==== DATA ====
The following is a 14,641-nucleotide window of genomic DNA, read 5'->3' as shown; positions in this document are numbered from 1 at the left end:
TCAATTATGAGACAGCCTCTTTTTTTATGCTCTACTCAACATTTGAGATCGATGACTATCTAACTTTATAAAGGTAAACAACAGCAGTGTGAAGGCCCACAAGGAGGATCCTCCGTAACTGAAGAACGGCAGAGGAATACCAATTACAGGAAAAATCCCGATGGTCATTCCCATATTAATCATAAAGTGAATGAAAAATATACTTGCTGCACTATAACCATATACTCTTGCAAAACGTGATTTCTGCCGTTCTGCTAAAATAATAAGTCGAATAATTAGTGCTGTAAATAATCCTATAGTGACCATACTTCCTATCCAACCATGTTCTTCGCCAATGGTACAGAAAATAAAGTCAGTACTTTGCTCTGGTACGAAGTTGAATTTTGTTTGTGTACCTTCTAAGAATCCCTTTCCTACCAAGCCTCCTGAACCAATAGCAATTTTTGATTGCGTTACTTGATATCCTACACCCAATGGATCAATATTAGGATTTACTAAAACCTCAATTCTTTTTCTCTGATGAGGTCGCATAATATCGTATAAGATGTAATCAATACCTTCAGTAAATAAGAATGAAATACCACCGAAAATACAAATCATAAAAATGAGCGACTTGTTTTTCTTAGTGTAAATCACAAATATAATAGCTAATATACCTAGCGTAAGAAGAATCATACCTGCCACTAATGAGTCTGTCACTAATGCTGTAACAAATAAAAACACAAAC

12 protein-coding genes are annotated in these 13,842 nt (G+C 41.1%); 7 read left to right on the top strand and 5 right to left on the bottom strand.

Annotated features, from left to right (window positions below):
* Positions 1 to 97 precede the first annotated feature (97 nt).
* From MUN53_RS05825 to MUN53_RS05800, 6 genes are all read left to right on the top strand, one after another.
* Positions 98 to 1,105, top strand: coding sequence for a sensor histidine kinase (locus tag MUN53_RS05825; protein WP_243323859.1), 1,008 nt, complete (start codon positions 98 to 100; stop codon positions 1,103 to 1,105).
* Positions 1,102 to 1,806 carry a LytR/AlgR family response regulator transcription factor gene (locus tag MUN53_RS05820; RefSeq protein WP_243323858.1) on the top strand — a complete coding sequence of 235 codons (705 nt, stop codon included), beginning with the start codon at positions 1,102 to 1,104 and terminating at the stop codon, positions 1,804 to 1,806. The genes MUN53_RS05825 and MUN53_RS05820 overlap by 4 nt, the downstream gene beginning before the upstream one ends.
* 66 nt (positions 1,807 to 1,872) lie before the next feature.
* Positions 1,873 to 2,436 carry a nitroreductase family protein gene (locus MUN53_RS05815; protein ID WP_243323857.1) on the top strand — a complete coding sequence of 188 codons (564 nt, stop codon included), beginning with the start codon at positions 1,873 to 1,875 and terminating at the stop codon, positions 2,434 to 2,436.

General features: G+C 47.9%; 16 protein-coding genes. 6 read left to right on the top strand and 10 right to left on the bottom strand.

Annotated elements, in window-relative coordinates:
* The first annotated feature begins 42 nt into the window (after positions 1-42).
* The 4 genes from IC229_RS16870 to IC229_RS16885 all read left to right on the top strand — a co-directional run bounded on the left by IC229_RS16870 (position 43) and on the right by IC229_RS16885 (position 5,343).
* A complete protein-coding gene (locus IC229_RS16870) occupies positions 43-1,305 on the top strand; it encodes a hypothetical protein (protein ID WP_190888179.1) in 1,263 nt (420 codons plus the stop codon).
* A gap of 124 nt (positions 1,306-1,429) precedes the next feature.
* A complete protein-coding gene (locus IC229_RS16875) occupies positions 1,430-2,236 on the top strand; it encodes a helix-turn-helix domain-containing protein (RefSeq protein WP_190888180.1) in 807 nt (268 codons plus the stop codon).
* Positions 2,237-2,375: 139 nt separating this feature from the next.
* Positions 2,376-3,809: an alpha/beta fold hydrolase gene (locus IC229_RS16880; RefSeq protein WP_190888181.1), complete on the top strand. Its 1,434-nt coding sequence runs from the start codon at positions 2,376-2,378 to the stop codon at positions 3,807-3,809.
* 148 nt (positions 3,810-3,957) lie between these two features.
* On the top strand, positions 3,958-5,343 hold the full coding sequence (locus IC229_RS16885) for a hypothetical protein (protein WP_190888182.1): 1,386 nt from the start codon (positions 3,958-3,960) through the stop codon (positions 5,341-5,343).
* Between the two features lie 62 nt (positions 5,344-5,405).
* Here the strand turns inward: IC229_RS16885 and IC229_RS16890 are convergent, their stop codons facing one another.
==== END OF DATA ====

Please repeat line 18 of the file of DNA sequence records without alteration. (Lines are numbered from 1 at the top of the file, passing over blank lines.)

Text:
* Positions 2,237-2,375: 139 nt separating this feature from the next.